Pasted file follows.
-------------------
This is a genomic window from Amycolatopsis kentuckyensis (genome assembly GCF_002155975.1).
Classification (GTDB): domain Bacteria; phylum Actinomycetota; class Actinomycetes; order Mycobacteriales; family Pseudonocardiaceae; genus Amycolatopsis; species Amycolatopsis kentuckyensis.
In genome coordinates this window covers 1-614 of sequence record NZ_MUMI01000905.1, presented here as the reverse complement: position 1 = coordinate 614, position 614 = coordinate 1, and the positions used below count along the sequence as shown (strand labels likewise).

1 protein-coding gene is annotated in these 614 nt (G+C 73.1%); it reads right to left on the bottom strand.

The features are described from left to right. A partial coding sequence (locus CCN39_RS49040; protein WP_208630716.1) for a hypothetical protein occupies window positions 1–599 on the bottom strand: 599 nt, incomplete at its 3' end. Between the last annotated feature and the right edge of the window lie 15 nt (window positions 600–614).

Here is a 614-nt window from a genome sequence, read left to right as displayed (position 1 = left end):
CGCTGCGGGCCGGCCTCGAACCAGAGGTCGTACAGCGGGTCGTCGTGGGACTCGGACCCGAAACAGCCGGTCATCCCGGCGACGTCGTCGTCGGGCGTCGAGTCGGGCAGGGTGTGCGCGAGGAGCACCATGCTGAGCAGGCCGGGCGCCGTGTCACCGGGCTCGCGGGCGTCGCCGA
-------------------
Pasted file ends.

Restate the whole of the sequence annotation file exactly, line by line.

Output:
This is a genomic window from Amycolatopsis kentuckyensis (genome assembly GCF_002155975.1).
Classification (GTDB): domain Bacteria; phylum Actinomycetota; class Actinomycetes; order Mycobacteriales; family Pseudonocardiaceae; genus Amycolatopsis; species Amycolatopsis kentuckyensis.
In genome coordinates this window covers 1-614 of sequence record NZ_MUMI01000905.1, presented here as the reverse complement: position 1 = coordinate 614, position 614 = coordinate 1, and the positions used below count along the sequence as shown (strand labels likewise).

1 protein-coding gene is annotated in these 614 nt (G+C 73.1%); it reads right to left on the bottom strand.

The features are described from left to right. A partial coding sequence (locus CCN39_RS49040; protein WP_208630716.1) for a hypothetical protein occupies window positions 1–599 on the bottom strand: 599 nt, incomplete at its 3' end. Between the last annotated feature and the right edge of the window lie 15 nt (window positions 600–614).

Here is a 614-nt window from a genome sequence, read left to right as displayed (position 1 = left end):
CGCTGCGGGCCGGCCTCGAACCAGAGGTCGTACAGCGGGTCGTCGTGGGACTCGGACCCGAAACAGCCGGTCATCCCGGCGACGTCGTCGTCGGGCGTCGAGTCGGGCAGGGTGTGCGCGAGGAGCACCATGCTGAGCAGGCCGGGCGCCGTGTCACCGGGCTCGCGGGCGTCGCCGA